On social media, many have been posting before and after photos in response to a ten-year challenge. At Asymptote, we take this ten-year-challenge to mean something else altogether: the challenge is see through what we’ve done for a full ten years, at least. It may beggar belief that we have done all that we’ve done in the service of world literature (events, educational guides, podcasts, blog posts, newsletter dispatches, and even a Book Club) on little to no institutional funding. Truth is, it has been every bit as hard as you suspect it to be behind the scenes, as we recounted in last year’s #30issues30days showcase. Although we are one of the most generous resources for out there for world lit, chronic ineligibility for nation-based grants means we’re stranded without support. High-visibility literary festivals apply for and receive sponsorship all the time, but who will support the very private act of literary discovery on a computer screen? As we enter our ninth year, the last leg of this challenge, we hope you’ll stand with us and sign up either as a sustaining member or a masthead member. We need your support more than ever. Become a part of our global movement—join the Asymptote family today!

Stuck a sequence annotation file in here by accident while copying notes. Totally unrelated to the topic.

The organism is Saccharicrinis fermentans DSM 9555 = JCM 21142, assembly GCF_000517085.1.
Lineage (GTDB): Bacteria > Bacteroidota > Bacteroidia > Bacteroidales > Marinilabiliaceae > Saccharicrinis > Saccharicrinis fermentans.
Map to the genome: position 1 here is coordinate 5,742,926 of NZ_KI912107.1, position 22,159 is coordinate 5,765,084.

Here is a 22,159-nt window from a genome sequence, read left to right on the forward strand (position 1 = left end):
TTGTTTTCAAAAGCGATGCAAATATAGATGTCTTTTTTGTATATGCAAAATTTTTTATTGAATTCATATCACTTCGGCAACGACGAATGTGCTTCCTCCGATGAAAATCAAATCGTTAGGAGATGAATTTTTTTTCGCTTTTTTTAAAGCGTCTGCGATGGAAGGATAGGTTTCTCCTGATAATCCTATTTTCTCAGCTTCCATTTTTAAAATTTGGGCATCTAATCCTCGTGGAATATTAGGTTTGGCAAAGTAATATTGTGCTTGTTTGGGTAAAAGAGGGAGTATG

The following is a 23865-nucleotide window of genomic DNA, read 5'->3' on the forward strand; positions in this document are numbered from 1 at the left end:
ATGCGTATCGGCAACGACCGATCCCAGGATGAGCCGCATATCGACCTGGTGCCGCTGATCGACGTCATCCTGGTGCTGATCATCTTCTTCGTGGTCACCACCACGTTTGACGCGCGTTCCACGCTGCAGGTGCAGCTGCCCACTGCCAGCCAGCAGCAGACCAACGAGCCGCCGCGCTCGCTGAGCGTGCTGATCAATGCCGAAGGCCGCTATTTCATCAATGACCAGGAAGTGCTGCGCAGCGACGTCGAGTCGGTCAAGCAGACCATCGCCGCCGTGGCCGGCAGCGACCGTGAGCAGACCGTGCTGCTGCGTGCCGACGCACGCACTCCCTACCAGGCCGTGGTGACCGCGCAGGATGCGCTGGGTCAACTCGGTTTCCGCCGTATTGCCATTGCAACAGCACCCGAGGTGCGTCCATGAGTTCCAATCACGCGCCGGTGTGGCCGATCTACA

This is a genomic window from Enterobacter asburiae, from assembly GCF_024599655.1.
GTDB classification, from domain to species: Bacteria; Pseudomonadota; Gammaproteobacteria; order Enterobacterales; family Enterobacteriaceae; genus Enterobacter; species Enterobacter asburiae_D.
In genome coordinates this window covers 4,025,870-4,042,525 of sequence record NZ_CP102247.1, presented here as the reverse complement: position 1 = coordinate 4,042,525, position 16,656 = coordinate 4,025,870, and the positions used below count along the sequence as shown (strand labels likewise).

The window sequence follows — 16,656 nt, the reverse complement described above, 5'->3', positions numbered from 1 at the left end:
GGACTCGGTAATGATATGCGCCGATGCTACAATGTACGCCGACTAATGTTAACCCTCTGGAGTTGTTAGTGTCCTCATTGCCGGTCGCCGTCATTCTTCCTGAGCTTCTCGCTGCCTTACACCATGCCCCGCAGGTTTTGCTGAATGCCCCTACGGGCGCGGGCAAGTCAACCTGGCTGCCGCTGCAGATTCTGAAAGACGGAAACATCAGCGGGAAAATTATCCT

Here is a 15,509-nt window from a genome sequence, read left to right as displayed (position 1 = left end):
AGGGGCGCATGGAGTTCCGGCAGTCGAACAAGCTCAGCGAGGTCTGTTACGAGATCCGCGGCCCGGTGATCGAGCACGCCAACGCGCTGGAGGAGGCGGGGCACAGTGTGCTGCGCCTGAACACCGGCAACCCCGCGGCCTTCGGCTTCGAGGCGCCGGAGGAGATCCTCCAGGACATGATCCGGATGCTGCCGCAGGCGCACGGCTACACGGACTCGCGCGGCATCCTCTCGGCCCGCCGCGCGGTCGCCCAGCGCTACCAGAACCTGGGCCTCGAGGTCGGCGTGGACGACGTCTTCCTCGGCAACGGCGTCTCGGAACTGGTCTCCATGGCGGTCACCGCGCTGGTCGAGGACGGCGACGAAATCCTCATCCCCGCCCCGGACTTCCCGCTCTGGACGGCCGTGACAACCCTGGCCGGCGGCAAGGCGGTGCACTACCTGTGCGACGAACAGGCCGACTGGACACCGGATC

Everything Lost is Found Again: Four Seasons in Lesotho by Will McGrath, Dzanc Books, 2018
To recognize one’s own foreignness in a place that is foreign is difficult. To write it is even harder. In Everything Lost is Found Again, journalist Will McGrath’s Lesotho-set travelogue, he does what is almost antithetical to the travel writing genre and acknowledges his foreignness, resisting the impulse to position himself as the default cultural setting and transfer “otherness” to the country and its citizens. The fact that this book is printed in English and primarily sold in the States means that his audience is also foreign to the place he is writing about, making McGrath’s reversal a considerable achievement.